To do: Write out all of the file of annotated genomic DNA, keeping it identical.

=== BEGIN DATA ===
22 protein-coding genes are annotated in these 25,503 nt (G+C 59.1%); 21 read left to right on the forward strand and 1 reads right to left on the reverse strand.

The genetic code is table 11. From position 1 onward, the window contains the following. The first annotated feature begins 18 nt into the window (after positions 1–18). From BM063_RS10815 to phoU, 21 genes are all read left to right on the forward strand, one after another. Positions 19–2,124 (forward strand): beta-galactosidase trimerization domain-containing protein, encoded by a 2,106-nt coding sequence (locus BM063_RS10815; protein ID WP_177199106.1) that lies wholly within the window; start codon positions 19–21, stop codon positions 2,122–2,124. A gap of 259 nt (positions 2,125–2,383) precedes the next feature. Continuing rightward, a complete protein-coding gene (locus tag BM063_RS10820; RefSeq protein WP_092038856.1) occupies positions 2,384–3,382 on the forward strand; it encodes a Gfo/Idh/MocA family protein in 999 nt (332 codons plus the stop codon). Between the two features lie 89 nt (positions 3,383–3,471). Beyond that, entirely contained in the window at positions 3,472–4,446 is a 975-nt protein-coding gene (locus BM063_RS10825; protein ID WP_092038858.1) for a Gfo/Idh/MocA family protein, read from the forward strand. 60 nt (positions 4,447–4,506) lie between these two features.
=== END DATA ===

22 protein-coding genes are annotated in these 25,503 nt (G+C 59.1%); 21 read left to right on the forward strand and 1 reads right to left on the reverse strand.

The genetic code is table 11. From position 1 onward, the window contains the following. The first annotated feature begins 18 nt into the window (after positions 1–18). From BM063_RS10815 to phoU, 21 genes are all read left to right on the forward strand, one after another. Positions 19–2,124 (forward strand): beta-galactosidase trimerization domain-containing protein, encoded by a 2,106-nt coding sequence (locus BM063_RS10815; protein ID WP_177199106.1) that lies wholly within the window; start codon positions 19–21, stop codon positions 2,122–2,124. A gap of 259 nt (positions 2,125–2,383) precedes the next feature. Continuing rightward, a complete protein-coding gene (locus tag BM063_RS10820; RefSeq protein WP_092038856.1) occupies positions 2,384–3,382 on the forward strand; it encodes a Gfo/Idh/MocA family protein in 999 nt (332 codons plus the stop codon). Between the two features lie 89 nt (positions 3,383–3,471). Beyond that, entirely contained in the window at positions 3,472–4,446 is a 975-nt protein-coding gene (locus BM063_RS10825; protein ID WP_092038858.1) for a Gfo/Idh/MocA family protein, read from the forward strand. 60 nt (positions 4,447–4,506) lie between these two features.